'Until now, most other countries believed that the Bush administration was mainly pursuing a strategy of "force on mind"-a combination of tough talk and a theatrical military buildup that would place unbearable psychological pressure on Saddam's regime. Operation Force on Mind is what the Brits are calling their Army buildup in the Gulf.' (Newsweek, 3 Feb., p. 18) '
Senior members of the Iraqi regime are "preparing their bolt-holes" in the conviction that Saddam Hussein is doomed, but are unlikely to risk staging a coup until a war begins, Whitehall sources said yesterday. America and Britain have long hoped that the build-up to war might break the regime without the need for military action... The British assessment is that a coup is unlikely before a war, but it is possible once hostilities begin.' (Telegraph, 21 Feb., p. 17)
Under the headline 'US seeking to foment the mother of all coups': 'Donald Rumsfeld, the US secretary of defence, recently said that the senior leadership of Iraq could indeed be given immunity from prosecution. The hope is that this would either convince the Iraqi leader to seek exile or provoke his removal.' 'A coup would be a dream solution to many of those involved in the Iraq drama, despite the US administration's insistence that one of its objectives is to sow the seeds of democratic change in Iraq.' (FT, 12 Feb., p. 8)
'The desired end state is key to determining the way the military phase is tackled. There appears to be a political consensus to preserve Iraq as a single entity... To US planners the simplest way to keep Iraq together after a war may be to use the current Iraqi security forces, but under new management. This would need a very specific direction: that the security apparatus be disabled but not destroyed during conflict. This is not an easy military option.' (Sir Timothy Garden, former Air Marshal, Royal College of Defence Studies, ex-Director of Royal Institute for International Affairs, Times, 25 Feb., p. 14) (For more on these topics, and the background in 1991, please see Chapters VII and VIII in War Plan Iraq.)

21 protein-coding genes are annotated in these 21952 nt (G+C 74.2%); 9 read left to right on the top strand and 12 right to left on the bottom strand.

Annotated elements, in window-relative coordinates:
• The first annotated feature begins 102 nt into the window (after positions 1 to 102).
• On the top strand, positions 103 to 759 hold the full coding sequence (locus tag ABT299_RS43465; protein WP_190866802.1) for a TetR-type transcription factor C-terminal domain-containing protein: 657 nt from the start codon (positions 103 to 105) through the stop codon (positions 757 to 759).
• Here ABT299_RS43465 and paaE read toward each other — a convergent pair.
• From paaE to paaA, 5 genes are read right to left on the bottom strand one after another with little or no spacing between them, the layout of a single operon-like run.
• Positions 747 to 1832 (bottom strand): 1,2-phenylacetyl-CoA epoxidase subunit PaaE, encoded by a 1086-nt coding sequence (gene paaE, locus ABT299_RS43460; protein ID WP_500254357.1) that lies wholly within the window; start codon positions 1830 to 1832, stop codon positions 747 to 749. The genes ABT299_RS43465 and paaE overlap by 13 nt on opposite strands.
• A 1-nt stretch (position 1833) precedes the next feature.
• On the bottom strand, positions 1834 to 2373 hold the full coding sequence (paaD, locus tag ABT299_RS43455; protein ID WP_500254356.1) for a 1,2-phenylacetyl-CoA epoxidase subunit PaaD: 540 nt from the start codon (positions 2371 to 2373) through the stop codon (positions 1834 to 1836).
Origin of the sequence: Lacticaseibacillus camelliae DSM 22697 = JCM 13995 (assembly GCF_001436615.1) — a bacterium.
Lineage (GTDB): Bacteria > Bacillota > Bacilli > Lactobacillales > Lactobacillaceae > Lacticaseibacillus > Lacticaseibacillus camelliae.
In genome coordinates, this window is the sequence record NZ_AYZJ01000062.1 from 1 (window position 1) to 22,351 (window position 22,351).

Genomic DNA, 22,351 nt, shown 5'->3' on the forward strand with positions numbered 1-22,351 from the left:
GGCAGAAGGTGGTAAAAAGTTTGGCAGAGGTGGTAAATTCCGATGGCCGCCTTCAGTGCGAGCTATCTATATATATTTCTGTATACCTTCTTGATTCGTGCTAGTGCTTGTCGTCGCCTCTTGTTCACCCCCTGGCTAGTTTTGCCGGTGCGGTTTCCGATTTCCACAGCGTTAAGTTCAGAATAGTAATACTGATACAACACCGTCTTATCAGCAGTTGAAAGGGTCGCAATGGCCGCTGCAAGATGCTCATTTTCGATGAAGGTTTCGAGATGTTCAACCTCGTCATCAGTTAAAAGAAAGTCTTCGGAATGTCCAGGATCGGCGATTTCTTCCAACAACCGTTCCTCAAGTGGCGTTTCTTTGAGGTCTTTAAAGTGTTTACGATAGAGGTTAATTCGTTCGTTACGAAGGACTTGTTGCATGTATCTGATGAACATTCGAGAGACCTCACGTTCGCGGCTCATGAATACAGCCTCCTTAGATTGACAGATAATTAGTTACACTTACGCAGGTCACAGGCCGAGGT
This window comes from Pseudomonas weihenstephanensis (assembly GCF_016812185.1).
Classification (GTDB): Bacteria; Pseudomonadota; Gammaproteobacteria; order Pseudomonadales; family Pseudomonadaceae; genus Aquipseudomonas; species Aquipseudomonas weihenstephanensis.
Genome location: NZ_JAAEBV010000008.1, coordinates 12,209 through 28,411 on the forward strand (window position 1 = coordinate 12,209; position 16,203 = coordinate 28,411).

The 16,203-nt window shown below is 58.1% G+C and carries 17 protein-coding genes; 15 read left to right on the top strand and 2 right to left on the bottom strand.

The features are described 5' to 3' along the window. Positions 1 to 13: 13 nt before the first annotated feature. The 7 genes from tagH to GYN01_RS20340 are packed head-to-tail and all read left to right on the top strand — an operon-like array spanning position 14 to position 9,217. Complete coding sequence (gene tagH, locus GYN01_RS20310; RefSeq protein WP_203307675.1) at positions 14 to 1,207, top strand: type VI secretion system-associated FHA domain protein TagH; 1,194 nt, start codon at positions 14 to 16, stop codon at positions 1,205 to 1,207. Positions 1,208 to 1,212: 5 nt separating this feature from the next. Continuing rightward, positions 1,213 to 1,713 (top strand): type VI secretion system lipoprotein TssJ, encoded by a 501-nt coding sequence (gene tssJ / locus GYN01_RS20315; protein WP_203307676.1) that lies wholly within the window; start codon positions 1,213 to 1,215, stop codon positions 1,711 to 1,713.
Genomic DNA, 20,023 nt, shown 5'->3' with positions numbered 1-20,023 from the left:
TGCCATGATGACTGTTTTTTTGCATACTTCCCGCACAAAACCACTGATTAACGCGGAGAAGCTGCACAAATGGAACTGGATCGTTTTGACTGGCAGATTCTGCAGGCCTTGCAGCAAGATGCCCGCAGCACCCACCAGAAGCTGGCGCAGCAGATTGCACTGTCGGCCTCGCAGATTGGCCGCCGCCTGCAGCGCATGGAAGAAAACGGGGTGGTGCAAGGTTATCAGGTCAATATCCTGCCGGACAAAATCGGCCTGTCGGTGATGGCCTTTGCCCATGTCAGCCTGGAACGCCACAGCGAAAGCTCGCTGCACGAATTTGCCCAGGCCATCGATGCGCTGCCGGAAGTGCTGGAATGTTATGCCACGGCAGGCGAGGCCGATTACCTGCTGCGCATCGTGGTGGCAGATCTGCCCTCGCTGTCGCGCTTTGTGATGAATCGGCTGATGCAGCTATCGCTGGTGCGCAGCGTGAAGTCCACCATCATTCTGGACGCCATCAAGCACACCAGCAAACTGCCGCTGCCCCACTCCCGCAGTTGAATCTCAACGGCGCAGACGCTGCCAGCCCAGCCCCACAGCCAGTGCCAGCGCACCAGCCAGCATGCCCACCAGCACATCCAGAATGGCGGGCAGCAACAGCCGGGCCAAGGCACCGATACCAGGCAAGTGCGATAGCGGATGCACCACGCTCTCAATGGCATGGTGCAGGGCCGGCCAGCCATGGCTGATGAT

Thomas Friedman, Diplomatic Correspondent of the New York Times, explained on 7 July 1991 that the sanctions regime was designed to provoke a military coup within Iraq to create 'the best of all worlds', 'an iron-fisted Iraqi junta without Saddam Hussein'. A return to the days when Saddam's 'iron fist ... held Iraq together, much to the satisfaction of the American allies Turkey and Saudi Arabia.'
The FT observes: 'Washington's calculation is that a break-up of Iraq would fundamentally alter the balance of power in the Middle East, especially if it led to the creation of an independent Kurdistan. Turkey, a steadfast US ally with a large Kurd minority, would be destabilised. Iran could exploit the vacuum.' (1 Feb. 2002, Supplement, p. III.)
Saudi Arabia has no wish to see a vibrant democracy on its border. Thus the need for 'an iron-fisted Iraqi junta'. Exile or coup, Iraq's weapons will remain the same; Iraq's army will remain the same; Iraq's political system will remain the same; Iraq's secret police will remain the same. This is not a war of liberation. For the people of Iraq, this is just a re-branding exercise.
Milan Rai is author of War Plan Iraq: Ten Reasons Against War (Verso, 2002) and a member of Active Resistance to the Roots of War (ARROW). He is also co-founder of Voices in the Wilderness UK, which has worked for the lifting of UN sanctions in Iraq.